Leaked Twitter accounts 'mostly banned spammers'
Tweet site downplays dump of 55,000 passwords
Twitter has downplayed the significance of a data dump that leaked the login details of 55,000 twits.
Most of the usernames and passwords copied into a string of five Pastebin posts on Monday are either duplicates or belong to blocked spammers, according to the micro-blogging site. A spokesman said it was in the process of resetting the passwords of compromised legitimate accounts.
"We've discovered that the list of alleged accounts and passwords found on Pastebin consists of more than 20,000 duplicates, many spam accounts that have already been suspended and many login credentials that do not appear to be linked (that is, the password and username are not actually associated with each other)," Twitter's Robert Weeks told CNN.
"We are currently looking into the situation. In the meantime, we have pushed out password resets to accounts that may have been affected," he added.
It's unclear how the credentials were obtained, although one strong possibility is that hackers slurped the data from a phishing website that tricked users into revealing their login details. The motives of the miscreants who shovelled the passwords onto Pastebin also remain unclear. Airdemon, the site that broke news of the dump, suggested the dump is designed to highlight Twitter's supposed security shortcomings.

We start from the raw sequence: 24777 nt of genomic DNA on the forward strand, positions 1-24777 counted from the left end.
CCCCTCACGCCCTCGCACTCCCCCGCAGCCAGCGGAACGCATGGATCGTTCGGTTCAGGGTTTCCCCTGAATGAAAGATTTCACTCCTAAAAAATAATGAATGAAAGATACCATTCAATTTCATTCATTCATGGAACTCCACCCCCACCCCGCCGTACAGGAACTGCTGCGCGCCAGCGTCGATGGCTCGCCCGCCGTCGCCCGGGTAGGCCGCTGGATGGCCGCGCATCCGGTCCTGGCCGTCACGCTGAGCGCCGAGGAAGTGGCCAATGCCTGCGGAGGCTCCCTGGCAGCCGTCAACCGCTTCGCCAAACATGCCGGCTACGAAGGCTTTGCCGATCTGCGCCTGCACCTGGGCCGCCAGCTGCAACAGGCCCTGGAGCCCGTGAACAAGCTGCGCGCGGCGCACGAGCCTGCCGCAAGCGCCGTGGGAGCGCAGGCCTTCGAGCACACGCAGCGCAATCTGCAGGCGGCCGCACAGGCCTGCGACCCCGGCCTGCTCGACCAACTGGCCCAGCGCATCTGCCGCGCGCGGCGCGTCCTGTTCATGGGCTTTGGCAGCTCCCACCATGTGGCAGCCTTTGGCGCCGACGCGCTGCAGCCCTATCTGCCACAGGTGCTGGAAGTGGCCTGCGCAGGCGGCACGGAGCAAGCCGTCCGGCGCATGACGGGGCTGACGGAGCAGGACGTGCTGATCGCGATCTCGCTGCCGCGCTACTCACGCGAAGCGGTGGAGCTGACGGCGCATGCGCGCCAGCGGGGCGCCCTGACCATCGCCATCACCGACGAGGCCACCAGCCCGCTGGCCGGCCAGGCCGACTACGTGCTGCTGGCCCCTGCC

Twitter has reason to be sensitive about data breaches. A pair of digital break-ins back in 2009 resulted in a privacy lawsuit from the FTC, which was settled last year with an undertaking from the micro-blogging service to improve its security practices.
Occupy protest twit faces account occupation
In other Twitter-related news, the messaging service is fighting a court order that would compel it to turn over the personal details and direct messages sent by a tweeter allegedly involved in the Occupy Wall Street protests.
The case surrounds Malcolm Harris, who was charged with disorderly conduct during demonstrations on the Brooklyn Bridge last year. Harris was denied permission to challenge the disclosure order against the @destructuremal profile, a ruling that prompted Twitter to get involved in the case.
The American Civil Liberties Union praised Twitter over its stance, thanking Twitter for standing up for free speech and individual privacy. ®